Published by By Pavan Sukhdev Chief Executive Officer, GIST; Goodwill Ambassador, UNEP; President, WWF International and Dr. Katell Le Goulven Executive Director, Hoffmann Global Institute for Business and Society, INSEAD
This has been an interesting week for mainstreaming sustainability into the world of business and finance. A G7 meeting of finance ministers formally endorsed the newly formed Task Force on Nature-related Financial Disclosure (TNFD) and we heard that the US based Sustainability Accounting Standard Board (SASB) merged with the UK based International Integrated Reporting Council (IIRC) to form the new Value Reporting Foundation. The growing alphabet soup of sustainability networks and frameworks just grew even bigger!
As sustainability becomes the subject of the day for businesses worldwide, C-Suite executives are increasingly focused on trying to understand which reporting standards, frameworks and networks they should be aligning to and why.
Beyond profits for shareholders, businesses cause several large impacts, both positive and negative, which do not get the attention and management that they deserve based on their materiality. For example, significant environmental impacts of business measured in trillions of dollars are borne by society at large: the so-called “negative externalities” of the private sector. As we enter an age where human activity has a dominant impact on climate and the environment, business leaders see that they need to find a way to measure, account for and manage down these externalities. According to a study by Trucost, the hundred largest environmental impacts by sector and region resulted in costs totaling USD 4.7 trillion every year. The majority of these costs were due to GHG emissions (36%), water consumption (26%) and land use (25%). If left unattended to, these externalities could adversely change the future of many businesses, whether through design, decree or, more likely, disaster - as can been seen from the COVID 19 pandemic (read more). Today’s externalities become tomorrow’s risks and the day after tomorrow’s losses, and choosing to ignore these risks today does not make sense either for businesses or for their investors.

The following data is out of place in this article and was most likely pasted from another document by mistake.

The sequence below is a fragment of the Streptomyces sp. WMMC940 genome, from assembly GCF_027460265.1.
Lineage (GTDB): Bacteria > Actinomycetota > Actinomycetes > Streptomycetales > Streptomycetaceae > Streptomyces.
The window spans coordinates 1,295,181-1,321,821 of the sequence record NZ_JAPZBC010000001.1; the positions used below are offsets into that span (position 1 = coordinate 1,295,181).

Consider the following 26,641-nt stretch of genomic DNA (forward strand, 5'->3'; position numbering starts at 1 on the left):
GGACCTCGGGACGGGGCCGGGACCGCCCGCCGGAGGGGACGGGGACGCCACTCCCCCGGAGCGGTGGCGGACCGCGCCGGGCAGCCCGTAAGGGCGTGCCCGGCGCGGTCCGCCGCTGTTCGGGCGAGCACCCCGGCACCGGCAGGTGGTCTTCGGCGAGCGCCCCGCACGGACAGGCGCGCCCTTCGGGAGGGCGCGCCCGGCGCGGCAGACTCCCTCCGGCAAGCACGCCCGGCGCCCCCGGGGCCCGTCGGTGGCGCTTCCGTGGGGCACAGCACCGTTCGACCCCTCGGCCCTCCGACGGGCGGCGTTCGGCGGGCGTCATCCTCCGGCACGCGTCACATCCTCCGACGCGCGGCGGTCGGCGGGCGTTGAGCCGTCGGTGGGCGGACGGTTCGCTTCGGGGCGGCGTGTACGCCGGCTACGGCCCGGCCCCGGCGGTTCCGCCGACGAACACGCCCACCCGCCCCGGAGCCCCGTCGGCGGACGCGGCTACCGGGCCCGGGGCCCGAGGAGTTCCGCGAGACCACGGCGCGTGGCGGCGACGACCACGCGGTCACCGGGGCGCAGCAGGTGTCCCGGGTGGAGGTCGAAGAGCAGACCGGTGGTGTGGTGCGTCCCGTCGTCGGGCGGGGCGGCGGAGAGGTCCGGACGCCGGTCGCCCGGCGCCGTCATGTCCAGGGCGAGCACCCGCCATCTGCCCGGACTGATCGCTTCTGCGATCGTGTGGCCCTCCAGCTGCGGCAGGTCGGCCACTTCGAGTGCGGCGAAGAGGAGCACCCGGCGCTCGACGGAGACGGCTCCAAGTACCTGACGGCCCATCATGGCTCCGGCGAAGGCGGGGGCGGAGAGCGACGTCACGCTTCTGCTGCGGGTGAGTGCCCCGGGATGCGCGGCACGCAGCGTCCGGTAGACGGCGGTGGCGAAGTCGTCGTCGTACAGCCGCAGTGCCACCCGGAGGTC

As a result, there is a dire need to shift our focus from just “profit accounting” to “impact accounting”. However, most traditional approaches to understanding and analyzing impacts through ‘ESG ratings’ face several challenges (see diagram, above). Most ESG ratings in the market today are subjective and do not provide quantitative results that can be compared or benchmarked.
In response to growing recognition of these challenges, there has been a steady rise in sustainability standards and frameworks over the past 25 years. However, while aligning a business to a highly respected framework or standard is a helpful tool in understanding sectoral sustainability challenges and opportunities, the proliferation of these frameworks (see diagram, below) and their lack of consistency or standardization can be confusing to navigate.
To help organizations select and then navigate complex emerging frameworks, new networks are emerging to connect organizations and their peers on similar journeys towards sustainability.